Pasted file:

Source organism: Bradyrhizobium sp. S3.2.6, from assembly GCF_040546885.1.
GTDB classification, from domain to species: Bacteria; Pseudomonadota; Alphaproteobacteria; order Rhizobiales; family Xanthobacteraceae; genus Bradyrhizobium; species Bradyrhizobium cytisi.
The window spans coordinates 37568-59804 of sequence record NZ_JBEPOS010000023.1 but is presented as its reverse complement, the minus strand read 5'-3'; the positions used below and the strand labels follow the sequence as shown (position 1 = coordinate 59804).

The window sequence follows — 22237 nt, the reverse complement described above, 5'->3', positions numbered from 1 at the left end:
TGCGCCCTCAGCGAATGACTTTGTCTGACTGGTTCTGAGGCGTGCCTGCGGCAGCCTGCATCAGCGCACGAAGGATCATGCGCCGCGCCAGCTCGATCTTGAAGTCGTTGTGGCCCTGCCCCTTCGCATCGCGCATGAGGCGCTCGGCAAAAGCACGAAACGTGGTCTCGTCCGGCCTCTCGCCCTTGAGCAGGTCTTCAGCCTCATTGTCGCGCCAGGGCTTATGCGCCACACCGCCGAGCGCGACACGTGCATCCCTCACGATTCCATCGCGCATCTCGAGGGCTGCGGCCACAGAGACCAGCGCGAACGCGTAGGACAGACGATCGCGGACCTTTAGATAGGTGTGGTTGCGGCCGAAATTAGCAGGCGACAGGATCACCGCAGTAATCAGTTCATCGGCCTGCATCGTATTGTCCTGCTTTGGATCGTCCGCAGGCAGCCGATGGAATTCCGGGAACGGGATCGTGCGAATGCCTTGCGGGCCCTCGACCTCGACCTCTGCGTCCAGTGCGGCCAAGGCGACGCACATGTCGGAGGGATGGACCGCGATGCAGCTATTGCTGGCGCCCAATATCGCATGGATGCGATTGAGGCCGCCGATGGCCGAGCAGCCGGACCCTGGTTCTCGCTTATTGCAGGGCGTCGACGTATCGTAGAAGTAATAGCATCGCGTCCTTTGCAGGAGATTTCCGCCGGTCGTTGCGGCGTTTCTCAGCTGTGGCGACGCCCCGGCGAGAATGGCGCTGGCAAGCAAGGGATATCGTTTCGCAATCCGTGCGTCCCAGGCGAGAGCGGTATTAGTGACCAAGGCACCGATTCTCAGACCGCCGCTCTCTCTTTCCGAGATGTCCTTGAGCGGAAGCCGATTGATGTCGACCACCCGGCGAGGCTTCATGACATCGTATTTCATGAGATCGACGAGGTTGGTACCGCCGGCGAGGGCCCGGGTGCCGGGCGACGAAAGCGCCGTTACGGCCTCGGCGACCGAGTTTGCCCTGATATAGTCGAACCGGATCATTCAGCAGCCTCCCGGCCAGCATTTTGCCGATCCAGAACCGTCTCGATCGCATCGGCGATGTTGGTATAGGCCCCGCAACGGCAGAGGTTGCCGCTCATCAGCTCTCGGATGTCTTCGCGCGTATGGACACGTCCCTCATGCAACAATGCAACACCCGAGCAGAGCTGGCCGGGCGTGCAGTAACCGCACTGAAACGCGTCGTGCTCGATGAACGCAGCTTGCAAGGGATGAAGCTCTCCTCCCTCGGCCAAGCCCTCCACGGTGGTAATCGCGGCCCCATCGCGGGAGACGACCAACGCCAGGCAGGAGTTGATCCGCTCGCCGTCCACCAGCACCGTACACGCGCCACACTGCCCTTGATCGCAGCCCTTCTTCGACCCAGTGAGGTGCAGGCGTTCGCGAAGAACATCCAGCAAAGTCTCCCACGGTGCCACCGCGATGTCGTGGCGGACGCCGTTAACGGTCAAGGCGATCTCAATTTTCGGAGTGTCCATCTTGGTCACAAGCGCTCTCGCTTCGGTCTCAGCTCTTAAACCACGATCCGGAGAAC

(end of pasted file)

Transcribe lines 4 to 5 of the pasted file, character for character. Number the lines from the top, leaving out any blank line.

The window sequence follows — 22237 nt, the reverse complement described above, 5'->3', positions numbered from 1 at the left end:
TGCGCCCTCAGCGAATGACTTTGTCTGACTGGTTCTGAGGCGTGCCTGCGGCAGCCTGCATCAGCGCACGAAGGATCATGCGCCGCGCCAGCTCGATCTTGAAGTCGTTGTGGCCCTGCCCCTTCGCATCGCGCATGAGGCGCTCGGCAAAAGCACGAAACGTGGTCTCGTCCGGCCTCTCGCCCTTGAGCAGGTCTTCAGCCTCATTGTCGCGCCAGGGCTTATGCGCCACACCGCCGAGCGCGACACGTGCATCCCTCACGATTCCATCGCGCATCTCGAGGGCTGCGGCCACAGAGACCAGCGCGAACGCGTAGGACAGACGATCGCGGACCTTTAGATAGGTGTGGTTGCGGCCGAAATTAGCAGGCGACAGGATCACCGCAGTAATCAGTTCATCGGCCTGCATCGTATTGTCCTGCTTTGGATCGTCCGCAGGCAGCCGATGGAATTCCGGGAACGGGATCGTGCGAATGCCTTGCGGGCCCTCGACCTCGACCTCTGCGTCCAGTGCGGCCAAGGCGACGCACATGTCGGAGGGATGGACCGCGATGCAGCTATTGCTGGCGCCCAATATCGCATGGATGCGATTGAGGCCGCCGATGGCCGAGCAGCCGGACCCTGGTTCTCGCTTATTGCAGGGCGTCGACGTATCGTAGAAGTAATAGCATCGCGTCCTTTGCAGGAGATTTCCGCCGGTCGTTGCGGCGTTTCTCAGCTGTGGCGACGCCCCGGCGAGAATGGCGCTGGCAAGCAAGGGATATCGTTTCGCAATCCGTGCGTCCCAGGCGAGAGCGGTATTAGTGACCAAGGCACCGATTCTCAGACCGCCGCTCTCTCTTTCCGAGATGTCCTTGAGCGGAAGCCGATTGATGTCGACCACCCGGCGAGGCTTCATGACATCGTATTTCATGAGATCGACGAGGTTGGTACCGCCGGCGAGGGCCCGGGTGCCGGGCGACGAAAGCGCCGTTACGGCCTCGGCGACCGAGTTTGCCCTGATATAGTCGAACCGGATCATTCAGCAGCCTCCCGGCCAGCATTTTGCCGATCCAGAACCGTCTCGATCGCATCGGCGATGTTGGTATAGGCCCCGCAACGGCAGAGGTTGCCGCTCATCAGCTCTCGGATGTCTTCGCGCGTATGGACACGTCCCTCATGCAACAATGCAACACCCGAGCAGAGCTGGCCGGGCGTGCAGTAACCGCACTGAAACGCGTCGTGCTCGATGAACGCAGCTTGCAAGGGATGAAGCTCTCCTCCCTCGGCCAAGCCCTCCACGGTGGTAATCGCGGCCCCATCGCGGGAGACGACCAACGCCAGGCAGGAGTTGATCCGCTCGCCGTCCACCAGCACCGTACACGCGCCACACTGCCCTTGATCGCAGCCCTTCTTCGACCCAGTGAGGTGCAGGCGTTCGCGAAGAACATCCAGCAAAGTCTCCCACGGTGCCACCGCGATGTCGTGGCGGACGCCGTTAACGGTCAAGGCGATCTCAATTTTCGGAGTGTCCATCTTGGTCACAAGCGCTCTCGCTTCGGTCTCAGCTCTTAAACCACGATCCGGAGAAC